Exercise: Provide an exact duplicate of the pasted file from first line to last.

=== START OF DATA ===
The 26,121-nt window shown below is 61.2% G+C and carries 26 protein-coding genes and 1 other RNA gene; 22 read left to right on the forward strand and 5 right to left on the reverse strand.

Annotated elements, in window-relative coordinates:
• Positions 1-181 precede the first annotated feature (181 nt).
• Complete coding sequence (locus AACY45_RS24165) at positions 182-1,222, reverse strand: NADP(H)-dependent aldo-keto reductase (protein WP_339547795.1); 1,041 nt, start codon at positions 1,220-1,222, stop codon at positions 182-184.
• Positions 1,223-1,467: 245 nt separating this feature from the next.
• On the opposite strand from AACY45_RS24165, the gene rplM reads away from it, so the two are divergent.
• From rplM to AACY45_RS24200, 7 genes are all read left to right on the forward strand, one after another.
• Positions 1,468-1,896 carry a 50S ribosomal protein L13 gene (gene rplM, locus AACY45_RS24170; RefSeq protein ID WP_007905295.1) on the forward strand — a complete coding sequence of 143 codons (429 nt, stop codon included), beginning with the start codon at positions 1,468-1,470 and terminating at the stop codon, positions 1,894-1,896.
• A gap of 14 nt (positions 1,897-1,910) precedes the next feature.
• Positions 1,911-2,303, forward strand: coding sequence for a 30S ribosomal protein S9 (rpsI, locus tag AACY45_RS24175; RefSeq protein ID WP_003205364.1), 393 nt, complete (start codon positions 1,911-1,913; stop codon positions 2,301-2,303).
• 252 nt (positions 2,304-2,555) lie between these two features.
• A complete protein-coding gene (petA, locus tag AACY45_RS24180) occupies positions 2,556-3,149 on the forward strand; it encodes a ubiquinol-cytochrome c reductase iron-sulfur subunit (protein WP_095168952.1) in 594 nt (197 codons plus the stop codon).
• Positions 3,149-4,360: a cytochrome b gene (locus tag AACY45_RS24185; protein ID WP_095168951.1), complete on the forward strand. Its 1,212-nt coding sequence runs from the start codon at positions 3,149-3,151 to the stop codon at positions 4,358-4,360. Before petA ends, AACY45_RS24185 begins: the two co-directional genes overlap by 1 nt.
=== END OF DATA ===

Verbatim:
The 26,121-nt window shown below is 61.2% G+C and carries 26 protein-coding genes and 1 other RNA gene; 22 read left to right on the forward strand and 5 right to left on the reverse strand.

Annotated elements, in window-relative coordinates:
• Positions 1-181 precede the first annotated feature (181 nt).
• Complete coding sequence (locus AACY45_RS24165) at positions 182-1,222, reverse strand: NADP(H)-dependent aldo-keto reductase (protein WP_339547795.1); 1,041 nt, start codon at positions 1,220-1,222, stop codon at positions 182-184.
• Positions 1,223-1,467: 245 nt separating this feature from the next.
• On the opposite strand from AACY45_RS24165, the gene rplM reads away from it, so the two are divergent.
• From rplM to AACY45_RS24200, 7 genes are all read left to right on the forward strand, one after another.
• Positions 1,468-1,896 carry a 50S ribosomal protein L13 gene (gene rplM, locus AACY45_RS24170; RefSeq protein ID WP_007905295.1) on the forward strand — a complete coding sequence of 143 codons (429 nt, stop codon included), beginning with the start codon at positions 1,468-1,470 and terminating at the stop codon, positions 1,894-1,896.
• A gap of 14 nt (positions 1,897-1,910) precedes the next feature.
• Positions 1,911-2,303, forward strand: coding sequence for a 30S ribosomal protein S9 (rpsI, locus tag AACY45_RS24175; RefSeq protein ID WP_003205364.1), 393 nt, complete (start codon positions 1,911-1,913; stop codon positions 2,301-2,303).
• 252 nt (positions 2,304-2,555) lie between these two features.
• A complete protein-coding gene (petA, locus tag AACY45_RS24180) occupies positions 2,556-3,149 on the forward strand; it encodes a ubiquinol-cytochrome c reductase iron-sulfur subunit (protein WP_095168952.1) in 594 nt (197 codons plus the stop codon).
• Positions 3,149-4,360: a cytochrome b gene (locus tag AACY45_RS24185; protein ID WP_095168951.1), complete on the forward strand. Its 1,212-nt coding sequence runs from the start codon at positions 3,149-3,151 to the stop codon at positions 4,358-4,360. Before petA ends, AACY45_RS24185 begins: the two co-directional genes overlap by 1 nt.